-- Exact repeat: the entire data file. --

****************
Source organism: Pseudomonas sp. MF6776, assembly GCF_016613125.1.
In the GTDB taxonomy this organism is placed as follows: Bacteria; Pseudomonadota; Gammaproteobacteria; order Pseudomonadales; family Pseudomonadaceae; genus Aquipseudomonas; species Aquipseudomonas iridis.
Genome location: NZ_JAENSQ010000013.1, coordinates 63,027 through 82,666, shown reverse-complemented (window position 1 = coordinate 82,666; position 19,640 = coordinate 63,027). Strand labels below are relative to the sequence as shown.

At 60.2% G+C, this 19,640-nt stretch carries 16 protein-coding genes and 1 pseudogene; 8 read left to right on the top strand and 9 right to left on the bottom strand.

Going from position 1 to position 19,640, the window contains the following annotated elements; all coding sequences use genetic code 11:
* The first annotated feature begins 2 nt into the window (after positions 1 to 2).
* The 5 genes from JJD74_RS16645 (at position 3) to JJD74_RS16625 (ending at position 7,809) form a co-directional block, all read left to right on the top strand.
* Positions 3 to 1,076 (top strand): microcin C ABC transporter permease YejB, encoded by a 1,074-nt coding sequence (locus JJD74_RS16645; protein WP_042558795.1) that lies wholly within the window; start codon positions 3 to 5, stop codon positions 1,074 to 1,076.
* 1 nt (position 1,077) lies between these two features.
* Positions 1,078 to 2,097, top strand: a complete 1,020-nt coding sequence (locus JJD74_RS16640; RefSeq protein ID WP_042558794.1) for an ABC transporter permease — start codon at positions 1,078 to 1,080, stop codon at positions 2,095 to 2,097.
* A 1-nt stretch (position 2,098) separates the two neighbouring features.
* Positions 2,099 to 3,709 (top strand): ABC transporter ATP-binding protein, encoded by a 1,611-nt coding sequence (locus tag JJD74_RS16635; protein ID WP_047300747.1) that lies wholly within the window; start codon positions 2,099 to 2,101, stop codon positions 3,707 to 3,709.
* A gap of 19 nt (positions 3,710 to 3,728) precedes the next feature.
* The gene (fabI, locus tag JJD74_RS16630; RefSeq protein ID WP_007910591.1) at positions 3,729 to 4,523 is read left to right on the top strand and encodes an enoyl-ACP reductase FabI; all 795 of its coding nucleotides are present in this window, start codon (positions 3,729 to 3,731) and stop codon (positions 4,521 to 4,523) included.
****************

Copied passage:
Source organism: Pseudomonas sp. MF6776, assembly GCF_016613125.1.
In the GTDB taxonomy this organism is placed as follows: Bacteria; Pseudomonadota; Gammaproteobacteria; order Pseudomonadales; family Pseudomonadaceae; genus Aquipseudomonas; species Aquipseudomonas iridis.
Genome location: NZ_JAENSQ010000013.1, coordinates 63,027 through 82,666, shown reverse-complemented (window position 1 = coordinate 82,666; position 19,640 = coordinate 63,027). Strand labels below are relative to the sequence as shown.

At 60.2% G+C, this 19,640-nt stretch carries 16 protein-coding genes and 1 pseudogene; 8 read left to right on the top strand and 9 right to left on the bottom strand.

Going from position 1 to position 19,640, the window contains the following annotated elements; all coding sequences use genetic code 11:
* The first annotated feature begins 2 nt into the window (after positions 1 to 2).
* The 5 genes from JJD74_RS16645 (at position 3) to JJD74_RS16625 (ending at position 7,809) form a co-directional block, all read left to right on the top strand.
* Positions 3 to 1,076 (top strand): microcin C ABC transporter permease YejB, encoded by a 1,074-nt coding sequence (locus JJD74_RS16645; protein WP_042558795.1) that lies wholly within the window; start codon positions 3 to 5, stop codon positions 1,074 to 1,076.
* 1 nt (position 1,077) lies between these two features.
* Positions 1,078 to 2,097, top strand: a complete 1,020-nt coding sequence (locus JJD74_RS16640; RefSeq protein ID WP_042558794.1) for an ABC transporter permease — start codon at positions 1,078 to 1,080, stop codon at positions 2,095 to 2,097.
* A 1-nt stretch (position 2,098) separates the two neighbouring features.
* Positions 2,099 to 3,709 (top strand): ABC transporter ATP-binding protein, encoded by a 1,611-nt coding sequence (locus tag JJD74_RS16635; protein ID WP_047300747.1) that lies wholly within the window; start codon positions 2,099 to 2,101, stop codon positions 3,707 to 3,709.
* A gap of 19 nt (positions 3,710 to 3,728) precedes the next feature.
* The gene (fabI, locus tag JJD74_RS16630; RefSeq protein ID WP_007910591.1) at positions 3,729 to 4,523 is read left to right on the top strand and encodes an enoyl-ACP reductase FabI; all 795 of its coding nucleotides are present in this window, start codon (positions 3,729 to 3,731) and stop codon (positions 4,521 to 4,523) included.